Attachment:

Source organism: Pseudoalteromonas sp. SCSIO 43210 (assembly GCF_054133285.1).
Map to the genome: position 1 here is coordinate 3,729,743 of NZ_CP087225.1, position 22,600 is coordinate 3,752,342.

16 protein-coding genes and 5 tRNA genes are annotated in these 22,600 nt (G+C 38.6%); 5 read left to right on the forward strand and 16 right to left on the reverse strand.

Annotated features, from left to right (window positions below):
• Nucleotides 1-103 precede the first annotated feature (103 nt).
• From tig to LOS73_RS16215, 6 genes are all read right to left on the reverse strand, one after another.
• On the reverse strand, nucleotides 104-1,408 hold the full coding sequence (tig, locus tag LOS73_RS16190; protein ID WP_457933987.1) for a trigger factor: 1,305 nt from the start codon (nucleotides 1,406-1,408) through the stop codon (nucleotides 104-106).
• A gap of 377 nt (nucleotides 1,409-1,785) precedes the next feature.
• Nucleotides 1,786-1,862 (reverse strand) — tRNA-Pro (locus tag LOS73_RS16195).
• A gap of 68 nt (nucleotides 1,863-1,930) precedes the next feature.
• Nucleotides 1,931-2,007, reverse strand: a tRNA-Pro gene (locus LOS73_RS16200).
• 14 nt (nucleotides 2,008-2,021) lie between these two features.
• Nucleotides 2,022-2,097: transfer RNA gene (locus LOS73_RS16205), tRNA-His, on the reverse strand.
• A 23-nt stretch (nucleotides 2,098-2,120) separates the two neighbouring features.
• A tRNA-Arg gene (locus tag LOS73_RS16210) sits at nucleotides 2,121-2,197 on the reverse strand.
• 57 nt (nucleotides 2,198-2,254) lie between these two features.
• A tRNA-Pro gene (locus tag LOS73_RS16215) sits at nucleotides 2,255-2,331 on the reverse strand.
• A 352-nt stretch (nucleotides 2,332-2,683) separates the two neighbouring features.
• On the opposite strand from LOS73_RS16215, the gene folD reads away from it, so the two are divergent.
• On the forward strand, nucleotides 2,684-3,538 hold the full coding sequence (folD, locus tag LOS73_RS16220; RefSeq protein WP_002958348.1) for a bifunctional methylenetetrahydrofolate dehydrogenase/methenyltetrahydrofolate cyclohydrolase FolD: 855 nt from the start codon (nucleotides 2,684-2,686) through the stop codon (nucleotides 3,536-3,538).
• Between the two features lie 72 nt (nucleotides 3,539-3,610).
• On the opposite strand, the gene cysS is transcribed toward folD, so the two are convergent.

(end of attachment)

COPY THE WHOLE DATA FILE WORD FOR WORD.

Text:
Source organism: Pseudoalteromonas sp. SCSIO 43210 (assembly GCF_054133285.1).
Map to the genome: position 1 here is coordinate 3,729,743 of NZ_CP087225.1, position 22,600 is coordinate 3,752,342.

16 protein-coding genes and 5 tRNA genes are annotated in these 22,600 nt (G+C 38.6%); 5 read left to right on the forward strand and 16 right to left on the reverse strand.

Annotated features, from left to right (window positions below):
• Nucleotides 1-103 precede the first annotated feature (103 nt).
• From tig to LOS73_RS16215, 6 genes are all read right to left on the reverse strand, one after another.
• On the reverse strand, nucleotides 104-1,408 hold the full coding sequence (tig, locus tag LOS73_RS16190; protein ID WP_457933987.1) for a trigger factor: 1,305 nt from the start codon (nucleotides 1,406-1,408) through the stop codon (nucleotides 104-106).
• A gap of 377 nt (nucleotides 1,409-1,785) precedes the next feature.
• Nucleotides 1,786-1,862 (reverse strand) — tRNA-Pro (locus tag LOS73_RS16195).
• A gap of 68 nt (nucleotides 1,863-1,930) precedes the next feature.
• Nucleotides 1,931-2,007, reverse strand: a tRNA-Pro gene (locus LOS73_RS16200).
• 14 nt (nucleotides 2,008-2,021) lie between these two features.
• Nucleotides 2,022-2,097: transfer RNA gene (locus LOS73_RS16205), tRNA-His, on the reverse strand.
• A 23-nt stretch (nucleotides 2,098-2,120) separates the two neighbouring features.
• A tRNA-Arg gene (locus tag LOS73_RS16210) sits at nucleotides 2,121-2,197 on the reverse strand.
• 57 nt (nucleotides 2,198-2,254) lie between these two features.
• A tRNA-Pro gene (locus tag LOS73_RS16215) sits at nucleotides 2,255-2,331 on the reverse strand.
• A 352-nt stretch (nucleotides 2,332-2,683) separates the two neighbouring features.
• On the opposite strand from LOS73_RS16215, the gene folD reads away from it, so the two are divergent.
• On the forward strand, nucleotides 2,684-3,538 hold the full coding sequence (folD, locus tag LOS73_RS16220; RefSeq protein WP_002958348.1) for a bifunctional methylenetetrahydrofolate dehydrogenase/methenyltetrahydrofolate cyclohydrolase FolD: 855 nt from the start codon (nucleotides 2,684-2,686) through the stop codon (nucleotides 3,536-3,538).
• Between the two features lie 72 nt (nucleotides 3,539-3,610).
• On the opposite strand, the gene cysS is transcribed toward folD, so the two are convergent.